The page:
On August 19th, I ran in the Corporal Cole Half Marathon. This race honored Cpl. Eugene Cole, from the Somerset County Sheriff’s Department, who was killed in the line of duty on April 25th. In addition to the half marathon, there was also a 5K.
The race took place in Norridgewock. I picked up my bib the morning of the race at Mill Stream Elementary School. This was also the start & finish line for the race. The half marathon started before the 5K.
This race was very moving and filled with many personal touches in memoriam for Corporal Cole. It was very emotional. There were many law enforcement professionals running at this race. Many of the runners wore blue or patriotic themed clothing. Some racers ran with flags.
There were porta potties and the school was open, so runners could use the bathroom. That was great. Luckily, I arrived early and got to the bathroom while the lines were still short. There was also a porta potty at the mile 6 aid station, which I did have to use.
The weather was sunny and too warm. This course was challenging because of the hills. My Garmin recorded the elevation gain as 851 feet. That makes it the half with the most elevation gain that I have run. My second hilliest was the Moose Pond Half Marathon in Bridgton with 774 feet of elevation gain.
The heat did take its toll on some of the runners. One runner collapsed just short of the finish line. With the nature of this race, there was a strong law enforcement presence as well as fire fighters and other rescue agencies. So, the runner that collapsed was immediately helped. He was given medical attention. Then he was helped across the finish line before receiving more medical help.
The race started in the school parking lot. As the course headed out onto the road, runners passed beneath a. 30 foot American flag suspended from the ladders of two fire engines.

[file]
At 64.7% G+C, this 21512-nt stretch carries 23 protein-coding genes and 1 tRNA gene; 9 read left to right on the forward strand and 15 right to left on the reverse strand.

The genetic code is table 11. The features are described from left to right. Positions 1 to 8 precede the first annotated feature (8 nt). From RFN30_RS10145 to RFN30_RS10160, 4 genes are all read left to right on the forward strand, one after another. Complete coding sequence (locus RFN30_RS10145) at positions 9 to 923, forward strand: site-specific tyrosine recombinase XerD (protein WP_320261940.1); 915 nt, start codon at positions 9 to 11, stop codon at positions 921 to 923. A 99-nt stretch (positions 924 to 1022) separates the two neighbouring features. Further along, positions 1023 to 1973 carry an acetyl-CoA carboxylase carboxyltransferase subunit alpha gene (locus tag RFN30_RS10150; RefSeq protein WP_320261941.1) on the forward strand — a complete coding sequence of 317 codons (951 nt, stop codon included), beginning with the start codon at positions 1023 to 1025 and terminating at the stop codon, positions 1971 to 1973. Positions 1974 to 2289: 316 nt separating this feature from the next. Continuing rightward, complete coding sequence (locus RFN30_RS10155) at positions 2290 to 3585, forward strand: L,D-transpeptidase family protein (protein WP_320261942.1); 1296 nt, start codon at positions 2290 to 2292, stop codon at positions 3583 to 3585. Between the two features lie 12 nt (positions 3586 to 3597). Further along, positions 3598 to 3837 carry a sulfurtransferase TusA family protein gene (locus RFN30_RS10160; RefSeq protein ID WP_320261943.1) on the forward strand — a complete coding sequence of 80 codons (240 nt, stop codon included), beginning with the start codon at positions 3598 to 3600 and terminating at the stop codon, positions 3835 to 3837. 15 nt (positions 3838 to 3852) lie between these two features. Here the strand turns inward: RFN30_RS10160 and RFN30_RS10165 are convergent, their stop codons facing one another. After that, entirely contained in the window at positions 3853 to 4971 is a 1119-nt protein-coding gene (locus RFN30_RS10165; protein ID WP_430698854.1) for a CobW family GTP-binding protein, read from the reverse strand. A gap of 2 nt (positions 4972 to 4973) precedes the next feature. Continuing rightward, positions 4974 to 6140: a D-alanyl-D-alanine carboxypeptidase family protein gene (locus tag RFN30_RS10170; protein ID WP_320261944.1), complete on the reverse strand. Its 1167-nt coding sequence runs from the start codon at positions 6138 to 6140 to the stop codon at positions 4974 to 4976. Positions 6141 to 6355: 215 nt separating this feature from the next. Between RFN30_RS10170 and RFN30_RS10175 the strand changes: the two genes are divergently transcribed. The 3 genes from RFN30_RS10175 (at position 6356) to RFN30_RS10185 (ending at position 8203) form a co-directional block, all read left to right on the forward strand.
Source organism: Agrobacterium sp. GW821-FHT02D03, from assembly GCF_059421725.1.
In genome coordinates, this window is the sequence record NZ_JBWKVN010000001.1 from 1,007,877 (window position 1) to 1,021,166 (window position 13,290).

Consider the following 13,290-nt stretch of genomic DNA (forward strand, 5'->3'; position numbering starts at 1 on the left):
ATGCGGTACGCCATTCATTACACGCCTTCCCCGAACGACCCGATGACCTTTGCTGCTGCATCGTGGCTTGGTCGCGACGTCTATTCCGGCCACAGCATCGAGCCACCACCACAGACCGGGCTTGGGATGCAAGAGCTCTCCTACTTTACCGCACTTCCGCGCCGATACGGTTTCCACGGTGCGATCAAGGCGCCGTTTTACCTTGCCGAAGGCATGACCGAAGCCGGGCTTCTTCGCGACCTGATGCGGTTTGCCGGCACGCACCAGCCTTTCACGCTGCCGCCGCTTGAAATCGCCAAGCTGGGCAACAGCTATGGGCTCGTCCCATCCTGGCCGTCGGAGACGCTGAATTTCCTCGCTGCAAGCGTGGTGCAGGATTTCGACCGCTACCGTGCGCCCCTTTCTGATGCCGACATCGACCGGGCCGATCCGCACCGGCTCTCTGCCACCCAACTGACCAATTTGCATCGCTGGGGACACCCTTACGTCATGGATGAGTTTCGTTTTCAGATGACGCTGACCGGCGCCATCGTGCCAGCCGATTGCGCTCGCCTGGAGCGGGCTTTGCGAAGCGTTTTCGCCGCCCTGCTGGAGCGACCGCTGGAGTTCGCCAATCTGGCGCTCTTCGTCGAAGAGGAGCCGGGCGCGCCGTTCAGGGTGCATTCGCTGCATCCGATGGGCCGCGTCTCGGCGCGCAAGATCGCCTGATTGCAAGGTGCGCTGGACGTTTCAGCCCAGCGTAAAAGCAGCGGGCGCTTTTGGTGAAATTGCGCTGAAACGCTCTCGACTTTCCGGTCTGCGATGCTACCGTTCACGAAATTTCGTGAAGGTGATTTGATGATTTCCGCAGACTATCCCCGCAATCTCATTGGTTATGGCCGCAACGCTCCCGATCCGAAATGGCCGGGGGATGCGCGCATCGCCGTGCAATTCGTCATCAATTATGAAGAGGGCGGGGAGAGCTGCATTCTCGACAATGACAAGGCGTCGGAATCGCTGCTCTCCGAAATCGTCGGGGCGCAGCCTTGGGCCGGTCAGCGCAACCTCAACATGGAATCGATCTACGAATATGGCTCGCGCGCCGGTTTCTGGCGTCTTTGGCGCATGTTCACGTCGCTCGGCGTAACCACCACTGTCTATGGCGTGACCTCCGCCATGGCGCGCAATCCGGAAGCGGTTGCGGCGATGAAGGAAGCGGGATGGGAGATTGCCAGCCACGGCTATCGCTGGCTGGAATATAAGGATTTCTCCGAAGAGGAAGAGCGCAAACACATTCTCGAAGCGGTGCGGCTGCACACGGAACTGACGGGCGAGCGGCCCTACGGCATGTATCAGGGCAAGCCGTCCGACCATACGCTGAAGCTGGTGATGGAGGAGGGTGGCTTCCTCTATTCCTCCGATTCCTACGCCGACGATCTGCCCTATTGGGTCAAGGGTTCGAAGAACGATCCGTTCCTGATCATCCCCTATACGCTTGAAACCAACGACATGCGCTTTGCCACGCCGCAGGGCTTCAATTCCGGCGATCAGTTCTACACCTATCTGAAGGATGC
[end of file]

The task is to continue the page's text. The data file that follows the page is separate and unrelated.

Throughout the course blue ribbons adorned utility poles, guard rails, etc. There were signs that said son, hero, father, and husband. The course was actually 13.12 miles (instead of 13.10), since Corporal Cole’s badge number was 1312. The mile markers were placed every 1.12 miles to tie in with Corporal Cole’s badge number as well.
There were aid stations along the course about every two miles. You could get water at all of them, also some had Gatorade, Gu, gummy bears, and chicken broth. One business near the mile 6 aid station was spraying overheated runners down with hoses.
Many businesses donated goods to the race. At the finish there were granola bars, bananas, Oikos greek yogurt, individually wrapped Cabot cheese slices, chocolate milk, and Poland Springs Water. There was also ice cream: chocolate chip, rainbow, and orange sherbet. Participants also got a ticket for a free beer at a local restaurant. A local counseling group was handing out reusable shopping bags.
The Darling’s Ice Cream truck was there raising money through donations. The funds raised by the race from entry fees and other sources went toward a scholarship fund in Corporal Cole’s name.
There was a DJ at the school the entire time rocking tunes and and announcing finishers. All the racers got a special medal after crossing the finish line. Along with the typical age group and overall place awards, there were special awards. A local artist made some special awards that were given to the first place law enforcement officers to finish the 5K and half marathon. An award was also given to the first male finishers that were 61 years old, the age of Corporal Cole when he died.
There were several times that I teared up during this race. It was filled with moving moments including when Corporal Cole’s widow, Sheryl Cole, spoke at the awards ceremony.
611 runners and walkers completed the 5K, and 203 people finished the half marathon.